In an interview last week, actor Charlie Carver disclosed a shocking story about a gay colleague who took extreme measures to warn him about revealing his sexuality publicly. Carver, who first garnered attention for his television roles in “Desperate Housewives” and “Teen Wolf,” has been open about his sexuality since 2016, but he told Variety that an unnamed industry associate – someone with whom he has worked before, but not onscreen – had made comments to him at the 2015 Emmy Awards about his “effeminate” acting, and that he “needed to ‘get it under control’ around people in the business.”
Carver says he later approached this gay former co-worker at the valet station outside, asking him for clarification about what he meant; in response, he claims, the unnamed man slapped him across the face.
“It wasn’t playful but intentional, pointed and meant to be instructive. A slap,” says the now-32-year-old actor. “I told him that if he ever touched me again, I would name him.”
The experience led to an epiphany for Carver (“That was the moment when I said to myself, ‘I can’t do this. I cannot police myself in that way,” he told Variety), and he came out publicly via his Instagram account a few weeks later. At the moment, it would seem he has no reason to regret that choice; he’s currently in the spotlight for roles in two high-profile Netflix offerings, “Ratched” and “The Boys in the Band,” and he’s slated to appear opposite Robert Pattinson in next year’s “The Batman.”
How he fares after that is something to keep an eye on. Up until now, his exposure has largely taken place in front of a queer or queer-friendly audience, but the newest film iteration of an iconic superhero will unquestionably draw a much wider crowd; if they don’t respond well, it’s not far-fetched to imagine that Hollywood might blame Carver’s out status, at least partly, for that failure.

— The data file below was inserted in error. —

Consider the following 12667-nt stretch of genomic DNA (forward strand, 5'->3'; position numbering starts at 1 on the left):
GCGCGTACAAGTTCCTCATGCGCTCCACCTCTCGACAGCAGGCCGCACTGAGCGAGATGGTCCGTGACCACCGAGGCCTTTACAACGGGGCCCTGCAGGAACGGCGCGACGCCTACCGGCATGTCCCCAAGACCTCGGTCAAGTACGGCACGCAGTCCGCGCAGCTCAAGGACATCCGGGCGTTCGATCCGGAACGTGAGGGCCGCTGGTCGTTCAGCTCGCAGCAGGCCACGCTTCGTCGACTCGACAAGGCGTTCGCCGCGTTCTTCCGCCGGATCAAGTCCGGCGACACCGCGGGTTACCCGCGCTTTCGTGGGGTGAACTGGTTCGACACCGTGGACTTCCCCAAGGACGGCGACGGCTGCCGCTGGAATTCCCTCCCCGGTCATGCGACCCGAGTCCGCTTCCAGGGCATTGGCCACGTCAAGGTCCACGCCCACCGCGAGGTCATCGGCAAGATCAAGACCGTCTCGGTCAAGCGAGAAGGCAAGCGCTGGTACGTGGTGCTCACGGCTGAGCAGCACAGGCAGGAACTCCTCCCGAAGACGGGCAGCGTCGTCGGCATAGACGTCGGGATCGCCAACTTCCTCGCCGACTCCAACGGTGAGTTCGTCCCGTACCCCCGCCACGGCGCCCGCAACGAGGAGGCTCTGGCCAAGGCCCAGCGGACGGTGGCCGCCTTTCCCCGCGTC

Even if the movie is a hit, it’s no guarantee he can overcome what has historically been a persistent and deeply ingrained stigma to achieve future success in the mainstream industry. Everett can attest to that.
In a preview excerpt from his upcoming book, the British actor dishes sardonically about the frustrations of his years-long effort to get a screenplay he wrote (“The Happy Prince,” about queer literary icon Oscar Wilde) made in Hollywood. Among the insights he reveals is the fact that things went sour when he declined producer Scott Rudin’s suggestion that the straight Philip Seymour Hoffman should play Wilde instead of Everett himself.
“And here is where I made my greatest mistake,” Everett writes. “I should have said yes.”
Rudin initially relented, but eventually pulled out of the project after a long list of directors also declined. Everett, once a Hollywood golden boy, was now officially persona non grata.
“The Happy Prince” was eventually produced, but not without Herculean effort from Everett and a lot of help from his friends. Well-received but sparsely released, it’s now available, like so many other LGBTQ stories, on streaming platforms across the globe. A happy ending, perhaps, but not quite the comeback success it was intended to be.
None of this takes away from the triumph of living in a world where an entire multi-million dollar industry exists around the production and distribution of queer content.
Yet as we celebrate that victory, we cannot ignore the warning embedded in the stories of these two out actors, a generation apart. The entertainment industry may be willing to present a friendly mask to LGBTQ+ audiences, as long as it brings a profit – but we must always be aware that, lurking behind it, is the familiar face of homophobia.